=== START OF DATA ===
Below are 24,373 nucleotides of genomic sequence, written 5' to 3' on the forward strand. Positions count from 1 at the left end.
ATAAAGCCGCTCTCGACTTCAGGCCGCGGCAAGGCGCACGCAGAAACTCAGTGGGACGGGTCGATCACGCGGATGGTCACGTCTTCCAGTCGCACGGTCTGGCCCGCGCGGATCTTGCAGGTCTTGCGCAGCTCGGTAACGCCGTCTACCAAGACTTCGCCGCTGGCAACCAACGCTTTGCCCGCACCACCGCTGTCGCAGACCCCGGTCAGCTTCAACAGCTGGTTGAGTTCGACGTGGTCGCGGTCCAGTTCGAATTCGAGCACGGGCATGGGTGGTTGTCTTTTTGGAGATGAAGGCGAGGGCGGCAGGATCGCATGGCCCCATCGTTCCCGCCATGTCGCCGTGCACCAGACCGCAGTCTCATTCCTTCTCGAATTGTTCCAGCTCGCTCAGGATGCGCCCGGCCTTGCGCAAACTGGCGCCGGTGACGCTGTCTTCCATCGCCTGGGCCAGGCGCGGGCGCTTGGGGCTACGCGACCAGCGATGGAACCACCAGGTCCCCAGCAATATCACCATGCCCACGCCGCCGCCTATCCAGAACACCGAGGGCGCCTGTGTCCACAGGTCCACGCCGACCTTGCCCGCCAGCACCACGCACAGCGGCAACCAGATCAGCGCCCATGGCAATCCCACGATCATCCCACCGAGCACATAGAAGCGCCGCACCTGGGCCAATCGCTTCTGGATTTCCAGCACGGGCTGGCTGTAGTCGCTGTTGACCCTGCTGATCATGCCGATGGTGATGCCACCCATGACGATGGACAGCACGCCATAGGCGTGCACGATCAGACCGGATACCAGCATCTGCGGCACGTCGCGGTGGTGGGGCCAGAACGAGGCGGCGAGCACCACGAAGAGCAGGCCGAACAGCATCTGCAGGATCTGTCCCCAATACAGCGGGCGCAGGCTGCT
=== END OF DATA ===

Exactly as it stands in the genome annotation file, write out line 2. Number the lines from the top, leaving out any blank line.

ATAAAGCCGCTCTCGACTTCAGGCCGCGGCAAGGCGCACGCAGAAACTCAGTGGGACGGGTCGATCACGCGGATGGTCACGTCTTCCAGTCGCACGGTCTGGCCCGCGCGGATCTTGCAGGTCTTGCGCAGCTCGGTAACGCCGTCTACCAAGACTTCGCCGCTGGCAACCAACGCTTTGCCCGCACCACCGCTGTCGCAGACCCCGGTCAGCTTCAACAGCTGGTTGAGTTCGACGTGGTCGCGGTCCAGTTCGAATTCGAGCACGGGCATGGGTGGTTGTCTTTTTGGAGATGAAGGCGAGGGCGGCAGGATCGCATGGCCCCATCGTTCCCGCCATGTCGCCGTGCACCAGACCGCAGTCTCATTCCTTCTCGAATTGTTCCAGCTCGCTCAGGATGCGCCCGGCCTTGCGCAAACTGGCGCCGGTGACGCTGTCTTCCATCGCCTGGGCCAGGCGCGGGCGCTTGGGGCTACGCGACCAGCGATGGAACCACCAGGTCCCCAGCAATATCACCATGCCCACGCCGCCGCCTATCCAGAACACCGAGGGCGCCTGTGTCCACAGGTCCACGCCGACCTTGCCCGCCAGCACCACGCACAGCGGCAACCAGATCAGCGCCCATGGCAATCCCACGATCATCCCACCGAGCACATAGAAGCGCCGCACCTGGGCCAATCGCTTCTGGATTTCCAGCACGGGCTGGCTGTAGTCGCTGTTGACCCTGCTGATCATGCCGATGGTGATGCCACCCATGACGATGGACAGCACGCCATAGGCGTGCACGATCAGACCGGATACCAGCATCTGCGGCACGTCGCGGTGGTGGGGCCAGAACGAGGCGGCGAGCACCACGAAGAGCAGGCCGAACAGCATCTGCAGGATCTGTCCCCAATACAGCGGGCGCAGGCTGCT